By Molly Gore
By Lou Bustamante
By Anna Roth
By Anna Roth
By Anna Roth
By Anna Roth
An old friend of Dog Bites had a barbecue at his parents' house in Lafayette. Friends flew in from New York and L.A., the kitchen island was laden with jugs of Mojitos, semiclad revelers choked the hot tub, dogs chased after Frisbees and bocce balls. Our ride -- Sean, our boyfriend -- left at 11 p.m. Not Dog Bites. At 3 a.m., we crawled out of the hot tub and onto our friend's couch, only to be awakened five hours later by another friend desperately trying to drag her turntables out from under the sprinklers.
She drove us to BART at 9. Our linen pants were wet with dew (they had been left outside as we slept in our bikini), and we had forgotten our flip-flops in Sean's car. We took the train into the city, and as we waited outside the Civic Center station on that drizzly Sunday morning for Sean to appear in his SAAB and whisk us back to the Elysian realm of hot showers and clean sheets, a homeless man came up to us and asked, "Why aren't you wearing any shoes?"
It was time for some serious changes in Dog Bites' life. We needed to take the first step on a new road to sobriety. Friends had sworn by a fast called the "Master Cleanser": For 10 days one eats and drinks nothing but water, cayenne pepper, lemon juice, and maple syrup. The idea is to put nothing of consequence into one's system for enough time that everything already in there can work its way out the other end. The only evidence of the fast we could find online was a 1976 paperback called The Master Cleanser by Stanley Burroughs (the avuncular name evoked images of a nebbish writing in a corner of his Manhattan apartment). Yeah, the fast sounded weird, but we were desperate.
On Monday we embarked for our temp job carrying a 26-ounce jug of maple syrup, a 15-ounce bottle of lemon juice, and a jar of McCormick's cayenne pepper. Rumor had it that one friend had made it only six days. But Dog Bites is made of hardier stuff. We would make it to 10. Indeed, we had fantasies of making it to 15. We had hope.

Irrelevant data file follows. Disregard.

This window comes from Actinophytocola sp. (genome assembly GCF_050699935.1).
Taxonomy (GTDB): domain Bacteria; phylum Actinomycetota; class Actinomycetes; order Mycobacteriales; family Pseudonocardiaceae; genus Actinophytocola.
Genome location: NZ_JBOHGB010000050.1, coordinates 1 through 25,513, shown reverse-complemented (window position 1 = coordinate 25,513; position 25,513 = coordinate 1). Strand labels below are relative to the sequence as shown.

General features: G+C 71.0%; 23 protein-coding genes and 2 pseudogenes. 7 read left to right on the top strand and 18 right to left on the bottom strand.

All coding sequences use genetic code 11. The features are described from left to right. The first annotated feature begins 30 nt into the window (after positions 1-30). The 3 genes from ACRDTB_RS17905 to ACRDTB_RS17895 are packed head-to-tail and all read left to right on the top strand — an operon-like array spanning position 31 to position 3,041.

After work we go to our friend's house in Lafayette to help clean up. He makes burgers. We feel this is unkind. We watch About Schmidt, unable to concentrate during the funeral scene, wondering what kinds of casseroles people brought over.
At home, when Sean takes the dog out, we pull the leftover pizza from the fridge and smell it deeply. We hear Sean coming and slam the pie back in the fridge. We go to sleep fantasizing about chili cheese dogs, chili cheese fries, and cheeseburgers.
We are edgy and irritable. Why are we doing a fast we've barely researched? Our stomach starts to cramp.
We buy "Smooth Move" tea at the health food store. At home we make a saltwater flush -- two tablespoons of sea salt in 32 ounces of warm water -- something we've read about on the Web. The salt makes us gag, but we choke down our "oral enema." We start watching Taxi Driver but our bowels begin to churn after half an hour. We rush to the bathroom and open the "Weddings/ Celebrations" section of the New York Times. A quart of water is expunged. We return to the living room. Sean wants nookie. For his sake, we decline.
We go online before bed and look at the Mark Hopkins Web site. The room service menu is nowhere to be found.
We run for the bus. This is extremely difficult in $200 Fluevog boots, not to mention aboard legs starved for energy by a caloric intake of zero.
Our co-workers are supportive and curious. Our supervisor shows particular interest in our bowel activity. We go to the Mark Hopkins Web site again. The room service menu is still not there.
That night, with Sean sequestered in the bedroom, we inhale deeply of all containers in the fridge. We sniff tubs of Gorgonzola cheese, pasta sauce, leftover hot-and-sour soup, and salsa with tiny mold islands floating in it. Then we unscrew the lids off all the condiment jars: olives, Heinz 57 sauce, Safeway honey smoke barbecue sauce, A.1. We linger over the A.1.
When we wake up, we feel rested and serene. Sean says we look emaciated.
Fasting is particularly difficult while working with the special events unit at JPMorgan. All day, our co-workers plan dinners for investment bankers. One of them, Amy, is planning her mother's 60th birthday dinner as well. She shouts over the partition, "Do you think I should do the vinaigrette with the fish sauce, or the Mediterranean? I have to do chicken, shrimp wrapped in bacon, melon with prosciutto, and carrot cake."
Our eyes bulge.
"When you make prosciutto and melon, do you make it thin or do you slice it in squares? Prosciutto already is thin, right? This recipe says, 'Drape prosciutto over slices of melon, or roll melon in prosciutto, stick in a toothpick, and serve.'"